Wednesday, June 29, 2011

Middle Grounders

Yesterday in the airsoft vs. paintball article, I wrote briefly that most people hover right around the middle of the political spectrum (that's not how I worded it but that's what it amounted to). We don't debate whether the line should be drawn on the right side or the left side of the spectrum, but rather whether it should be drawn just right or just left of centre. Things would be a lot more heated if half the citizens in a country wanted the line drawn on the right side and the other half wanted it on the left side. This, to a certain extent, has happened in the various places in the world, and things have gotten very ugly. What does this have to do with paintball and airsoft? Very little, but bear with me.

I also wrote an untruth yesterday. I didn't realize it during the writing, but I should have. It has to do with an issue that is very fundamental in my philosophy about running a paintball facility. It has to do with the issue of pain and the lack thereof for the most part in airsoft. I wrote that paintball will always trump airsoft because of the sensory perception, or pain, involved in paintball. Airsoft will not get the adrenaline flowing the same as paintball and players in airsoft not knowing that they have been hit leads to confusion and frustration.

That statement is not entirely true. Paintball will not always trump airsoft because we have more pain. As a matter of fact, I personally believe that airsoft has grown over the years while paintball's growth has stayed stagnant or possibly even declined because of the pain aspect; basically too much pain or discomfort.

I still believe that a certain amount of pain is beneficial and a lack of pain or very little pain hurts the popularity of a game of tag. But we all know that over the years the game of paintball has changed. There was a time when a person played all day and if theywere hit with half a dozen paintball during the day, they were considered to have been hit a lot. Today players can be hit half a dozen times or more in less than a second. If those balls hit more or less the same spot on your body, each subsequent hit hurts a little more than the prior one (think of hitting a bruised verses a non bruised part of your body).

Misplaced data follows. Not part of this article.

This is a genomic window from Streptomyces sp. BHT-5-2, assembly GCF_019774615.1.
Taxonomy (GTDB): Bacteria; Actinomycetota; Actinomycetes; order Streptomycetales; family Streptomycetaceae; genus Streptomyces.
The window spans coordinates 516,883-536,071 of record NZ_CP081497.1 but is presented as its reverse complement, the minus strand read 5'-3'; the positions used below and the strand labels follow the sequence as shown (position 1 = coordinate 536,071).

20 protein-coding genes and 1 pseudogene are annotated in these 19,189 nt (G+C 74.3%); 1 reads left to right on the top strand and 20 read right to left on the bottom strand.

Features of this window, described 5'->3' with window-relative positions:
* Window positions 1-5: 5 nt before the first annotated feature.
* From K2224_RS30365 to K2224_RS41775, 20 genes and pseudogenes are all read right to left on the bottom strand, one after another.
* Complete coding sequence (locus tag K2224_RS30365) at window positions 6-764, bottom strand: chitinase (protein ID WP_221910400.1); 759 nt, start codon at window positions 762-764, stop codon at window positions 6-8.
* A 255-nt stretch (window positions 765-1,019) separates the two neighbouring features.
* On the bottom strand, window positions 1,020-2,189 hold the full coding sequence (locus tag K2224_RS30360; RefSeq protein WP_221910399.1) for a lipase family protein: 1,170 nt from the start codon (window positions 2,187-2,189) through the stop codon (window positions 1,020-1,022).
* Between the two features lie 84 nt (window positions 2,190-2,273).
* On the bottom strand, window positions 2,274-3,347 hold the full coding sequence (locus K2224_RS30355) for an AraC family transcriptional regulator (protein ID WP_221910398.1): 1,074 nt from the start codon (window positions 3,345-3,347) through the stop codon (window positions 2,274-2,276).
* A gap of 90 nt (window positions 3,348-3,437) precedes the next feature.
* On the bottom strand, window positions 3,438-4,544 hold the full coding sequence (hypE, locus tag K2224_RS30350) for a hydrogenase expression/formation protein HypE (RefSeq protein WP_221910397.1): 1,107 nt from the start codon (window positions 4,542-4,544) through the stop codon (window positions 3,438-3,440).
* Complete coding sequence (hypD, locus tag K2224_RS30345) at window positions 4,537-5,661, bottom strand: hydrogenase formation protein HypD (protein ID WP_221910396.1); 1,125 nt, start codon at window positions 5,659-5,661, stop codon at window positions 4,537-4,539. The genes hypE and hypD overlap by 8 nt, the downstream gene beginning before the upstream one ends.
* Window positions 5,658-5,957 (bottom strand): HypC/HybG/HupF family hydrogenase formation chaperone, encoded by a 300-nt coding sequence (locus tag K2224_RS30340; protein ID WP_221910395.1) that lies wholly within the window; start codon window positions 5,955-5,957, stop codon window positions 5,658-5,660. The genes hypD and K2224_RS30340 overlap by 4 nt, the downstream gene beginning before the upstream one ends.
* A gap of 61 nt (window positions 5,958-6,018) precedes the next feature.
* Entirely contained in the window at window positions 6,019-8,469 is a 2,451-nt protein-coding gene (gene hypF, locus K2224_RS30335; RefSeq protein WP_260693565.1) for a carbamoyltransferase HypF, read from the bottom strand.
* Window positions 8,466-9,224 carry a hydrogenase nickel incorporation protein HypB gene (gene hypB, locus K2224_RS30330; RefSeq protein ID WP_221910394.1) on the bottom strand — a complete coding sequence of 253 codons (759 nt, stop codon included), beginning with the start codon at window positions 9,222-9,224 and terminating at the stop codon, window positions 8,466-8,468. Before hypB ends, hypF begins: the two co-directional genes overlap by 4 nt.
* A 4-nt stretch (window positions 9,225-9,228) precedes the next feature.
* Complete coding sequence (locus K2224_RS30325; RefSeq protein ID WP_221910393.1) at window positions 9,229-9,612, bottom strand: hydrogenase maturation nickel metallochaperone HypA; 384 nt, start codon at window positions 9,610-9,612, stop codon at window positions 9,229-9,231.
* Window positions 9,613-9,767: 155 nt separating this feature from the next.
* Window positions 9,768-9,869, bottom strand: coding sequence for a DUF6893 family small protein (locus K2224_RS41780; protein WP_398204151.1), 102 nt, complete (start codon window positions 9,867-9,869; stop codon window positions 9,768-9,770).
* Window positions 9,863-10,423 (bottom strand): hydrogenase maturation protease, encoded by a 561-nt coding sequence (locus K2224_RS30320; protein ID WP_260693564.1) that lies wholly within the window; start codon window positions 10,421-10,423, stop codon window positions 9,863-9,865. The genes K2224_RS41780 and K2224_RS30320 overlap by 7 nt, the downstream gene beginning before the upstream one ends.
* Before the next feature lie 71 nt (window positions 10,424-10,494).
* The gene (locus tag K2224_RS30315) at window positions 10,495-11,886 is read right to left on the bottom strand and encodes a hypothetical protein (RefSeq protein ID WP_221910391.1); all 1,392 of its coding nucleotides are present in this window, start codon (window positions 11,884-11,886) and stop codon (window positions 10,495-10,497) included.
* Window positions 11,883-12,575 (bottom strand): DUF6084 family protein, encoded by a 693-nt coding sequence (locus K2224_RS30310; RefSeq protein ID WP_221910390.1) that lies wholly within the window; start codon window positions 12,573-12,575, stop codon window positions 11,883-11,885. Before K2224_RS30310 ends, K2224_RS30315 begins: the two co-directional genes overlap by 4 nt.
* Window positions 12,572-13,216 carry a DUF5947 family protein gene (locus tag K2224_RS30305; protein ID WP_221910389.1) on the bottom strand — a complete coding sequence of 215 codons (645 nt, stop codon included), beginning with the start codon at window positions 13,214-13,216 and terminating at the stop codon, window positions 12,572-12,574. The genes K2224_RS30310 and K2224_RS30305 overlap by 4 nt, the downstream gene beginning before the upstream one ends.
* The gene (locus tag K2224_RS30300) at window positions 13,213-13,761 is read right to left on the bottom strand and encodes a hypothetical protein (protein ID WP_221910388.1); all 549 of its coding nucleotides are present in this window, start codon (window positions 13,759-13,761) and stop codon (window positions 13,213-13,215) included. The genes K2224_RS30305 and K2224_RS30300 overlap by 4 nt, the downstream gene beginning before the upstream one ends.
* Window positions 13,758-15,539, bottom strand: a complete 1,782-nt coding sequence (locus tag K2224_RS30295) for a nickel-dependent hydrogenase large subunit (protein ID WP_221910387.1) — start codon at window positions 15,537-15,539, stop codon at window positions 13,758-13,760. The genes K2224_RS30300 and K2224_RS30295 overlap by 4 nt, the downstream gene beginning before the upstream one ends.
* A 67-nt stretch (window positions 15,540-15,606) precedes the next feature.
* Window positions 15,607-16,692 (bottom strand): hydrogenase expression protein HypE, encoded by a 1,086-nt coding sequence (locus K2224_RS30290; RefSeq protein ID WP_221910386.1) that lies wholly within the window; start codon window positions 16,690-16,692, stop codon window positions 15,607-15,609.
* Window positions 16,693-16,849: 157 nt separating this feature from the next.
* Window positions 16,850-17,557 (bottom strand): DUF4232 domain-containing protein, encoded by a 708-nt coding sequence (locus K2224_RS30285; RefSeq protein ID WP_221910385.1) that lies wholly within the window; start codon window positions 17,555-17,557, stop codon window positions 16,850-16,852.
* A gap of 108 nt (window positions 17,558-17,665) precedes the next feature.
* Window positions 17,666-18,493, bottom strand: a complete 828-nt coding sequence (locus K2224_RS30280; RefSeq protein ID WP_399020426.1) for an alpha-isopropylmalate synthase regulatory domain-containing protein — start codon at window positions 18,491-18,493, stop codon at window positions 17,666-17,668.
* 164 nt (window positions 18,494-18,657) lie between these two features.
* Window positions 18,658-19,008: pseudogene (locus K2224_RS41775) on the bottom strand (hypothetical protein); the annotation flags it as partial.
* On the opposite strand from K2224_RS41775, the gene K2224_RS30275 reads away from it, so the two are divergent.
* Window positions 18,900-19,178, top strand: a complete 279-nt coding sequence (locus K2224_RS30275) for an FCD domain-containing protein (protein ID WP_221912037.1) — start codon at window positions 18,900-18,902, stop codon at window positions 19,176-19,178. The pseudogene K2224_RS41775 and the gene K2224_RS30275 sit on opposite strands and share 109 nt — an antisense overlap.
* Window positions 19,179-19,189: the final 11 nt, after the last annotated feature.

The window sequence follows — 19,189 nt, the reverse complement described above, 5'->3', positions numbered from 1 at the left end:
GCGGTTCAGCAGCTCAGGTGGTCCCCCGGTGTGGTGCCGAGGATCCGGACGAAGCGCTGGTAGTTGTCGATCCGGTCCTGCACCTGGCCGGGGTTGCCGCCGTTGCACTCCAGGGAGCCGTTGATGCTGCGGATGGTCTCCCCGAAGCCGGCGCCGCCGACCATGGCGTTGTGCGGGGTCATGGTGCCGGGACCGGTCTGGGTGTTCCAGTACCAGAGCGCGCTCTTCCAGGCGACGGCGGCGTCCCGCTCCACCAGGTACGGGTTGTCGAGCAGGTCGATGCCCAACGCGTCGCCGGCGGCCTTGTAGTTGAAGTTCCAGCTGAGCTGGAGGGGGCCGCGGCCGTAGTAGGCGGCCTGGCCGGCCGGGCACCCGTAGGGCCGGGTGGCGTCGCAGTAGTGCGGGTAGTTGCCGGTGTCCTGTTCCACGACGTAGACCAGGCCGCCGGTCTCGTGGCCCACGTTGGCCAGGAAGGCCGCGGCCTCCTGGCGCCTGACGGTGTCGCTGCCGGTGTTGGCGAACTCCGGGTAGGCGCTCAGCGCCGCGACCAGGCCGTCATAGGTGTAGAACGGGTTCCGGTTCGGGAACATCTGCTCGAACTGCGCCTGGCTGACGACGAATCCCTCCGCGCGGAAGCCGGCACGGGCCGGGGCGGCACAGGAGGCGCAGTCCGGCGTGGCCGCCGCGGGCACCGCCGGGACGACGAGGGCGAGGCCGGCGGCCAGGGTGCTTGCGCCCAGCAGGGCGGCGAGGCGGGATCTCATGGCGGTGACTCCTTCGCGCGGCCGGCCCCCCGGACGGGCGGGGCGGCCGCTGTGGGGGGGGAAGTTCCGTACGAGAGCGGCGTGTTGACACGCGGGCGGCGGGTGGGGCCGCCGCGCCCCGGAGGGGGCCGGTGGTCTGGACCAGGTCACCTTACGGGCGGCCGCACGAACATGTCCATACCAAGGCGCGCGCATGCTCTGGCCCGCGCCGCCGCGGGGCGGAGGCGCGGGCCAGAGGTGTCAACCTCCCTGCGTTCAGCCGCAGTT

There are a lot of people on this planet who are willing to play an adrenaline filled game of tag where a little discomfort intensifies the experience. However, there are a lot less people on this planet who are willing to play a game of tag where the discomfort is so great, that the game is no longer fun. This is where the middle ground aspect comes in.

We don't play games of tag with pellet rifles for instance (most of us anyway). Why? The discomfort level is too great for most people. Similarly, laser tag is something most adults don't do on a regular basis. Why? It's boring. There is no discomfort and therefore very little adrenaline flowing in your veins. Somewhere between those two extremes lies airsoft and paintball. Airsoft is closer to laser tag while paintball is closer to the pellet gun example (but not too close). Most people are going to choose something in the middle. Which will they choose? That really depends on where the pain aspect sits on the discomfort spectrum. At either end of the spectrum will be very close to zero people wanting to participate and somewhere near the middle will be the spot where the greatest amount are willing to participate.

Over the years, as paintball has moved farther and farther up the spectrum towards more pain and discomfort, fewer people are interested in taking part. They may still want to play tag games, so they are going to look at something like airsoft. They would probably prefer something with a slightly higher pain aspect, but their other choice, modern, high intensity paintball, is too far towards the extreme pain part of the spectrum, so airsoft it is. If they find airsoft too "boring" (not enough adrenaline) they might give up tag games altogether.

From a paintball business perspective, finding that middle ground is beneficial. It's at that part of the discomfort or pain spectrum where the greatest amount of people are going to want to visit your establishment. Throw a decent clean facility, good value pricing, and good customer service into the mix, and you stand a chance of having a great success. Move along the pain spectrum in either direction, and the amount of people willing to take part is going to diminish.

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